7. Lü bought some bronze utensils at a market. Upon returning home he realized that all of the utensils were made of gold and he immediately returned them to the seller.
  8. A crazy Taoist was selling medicine on the street, telling people that his magic potion would have one of two outcomes: either 1) the drinker would die on the spot, or 2) the drinker would become immortal. No one would dare to try, except Lü, who bought and tried the potion. Nothing happened to him.
  9. A river was elevated due to heavy rain. Lü and other passengers were on a boat crossing the river. Before reaching the middle of the journey, the weather deteriorated, and most of the passengers except Lü became worried. Lü took it in his stride and never worried about life and death!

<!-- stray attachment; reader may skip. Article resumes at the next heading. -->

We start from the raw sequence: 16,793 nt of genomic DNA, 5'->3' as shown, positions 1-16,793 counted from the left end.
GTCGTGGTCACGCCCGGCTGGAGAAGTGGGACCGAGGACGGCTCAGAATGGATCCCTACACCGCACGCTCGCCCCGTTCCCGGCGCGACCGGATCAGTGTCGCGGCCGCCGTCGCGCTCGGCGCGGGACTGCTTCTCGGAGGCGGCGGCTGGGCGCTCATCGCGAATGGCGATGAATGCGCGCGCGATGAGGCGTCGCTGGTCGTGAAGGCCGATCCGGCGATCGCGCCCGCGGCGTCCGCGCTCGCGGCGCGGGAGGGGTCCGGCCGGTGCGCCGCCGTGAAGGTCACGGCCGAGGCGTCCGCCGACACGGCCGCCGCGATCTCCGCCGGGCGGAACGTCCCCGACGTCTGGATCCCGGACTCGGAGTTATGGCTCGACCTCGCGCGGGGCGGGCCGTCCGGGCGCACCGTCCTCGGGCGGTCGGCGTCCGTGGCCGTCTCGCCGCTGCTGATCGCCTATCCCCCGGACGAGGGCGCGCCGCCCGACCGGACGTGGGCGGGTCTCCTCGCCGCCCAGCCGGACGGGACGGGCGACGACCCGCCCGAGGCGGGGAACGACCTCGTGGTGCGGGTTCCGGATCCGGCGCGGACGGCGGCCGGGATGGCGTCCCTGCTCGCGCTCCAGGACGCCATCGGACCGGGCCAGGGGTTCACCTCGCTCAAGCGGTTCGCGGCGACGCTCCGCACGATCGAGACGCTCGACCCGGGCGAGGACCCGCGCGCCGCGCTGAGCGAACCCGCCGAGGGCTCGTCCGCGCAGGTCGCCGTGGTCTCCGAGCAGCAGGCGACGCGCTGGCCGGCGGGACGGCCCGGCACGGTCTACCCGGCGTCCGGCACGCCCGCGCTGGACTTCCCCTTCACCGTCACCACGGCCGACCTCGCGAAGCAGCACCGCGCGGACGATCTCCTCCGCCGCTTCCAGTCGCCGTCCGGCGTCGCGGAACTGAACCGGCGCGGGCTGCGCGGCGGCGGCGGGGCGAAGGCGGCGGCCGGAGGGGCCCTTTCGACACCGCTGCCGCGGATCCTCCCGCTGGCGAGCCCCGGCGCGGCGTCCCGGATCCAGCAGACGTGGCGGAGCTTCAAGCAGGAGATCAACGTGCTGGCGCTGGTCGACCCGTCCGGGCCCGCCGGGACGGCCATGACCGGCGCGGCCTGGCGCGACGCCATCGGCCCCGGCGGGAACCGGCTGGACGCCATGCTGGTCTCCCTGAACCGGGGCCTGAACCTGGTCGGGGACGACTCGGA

10. Lü was alone at home and suddenly weird things happened. Ghost and monsters were killing each other and wanted to do the same to Lü. Showing no sense of fear, Lü kept on doing his chores without paying attention to them. Another group of devils with blood all over them tried to take Lü's life away by saying to Lü that he owed his previous life to them since in past life Lü took his life. Without any fear Lü said ‘go ahead and take my life since I took yours in past life, this is fair and square !’ All of a sudden the sky turned blue and those ghost and devils disappeared. Zhongli Quan (Who happened to be his Teacher and Mentor in Taoist stories) was looking and laughing at him while all these events were happening.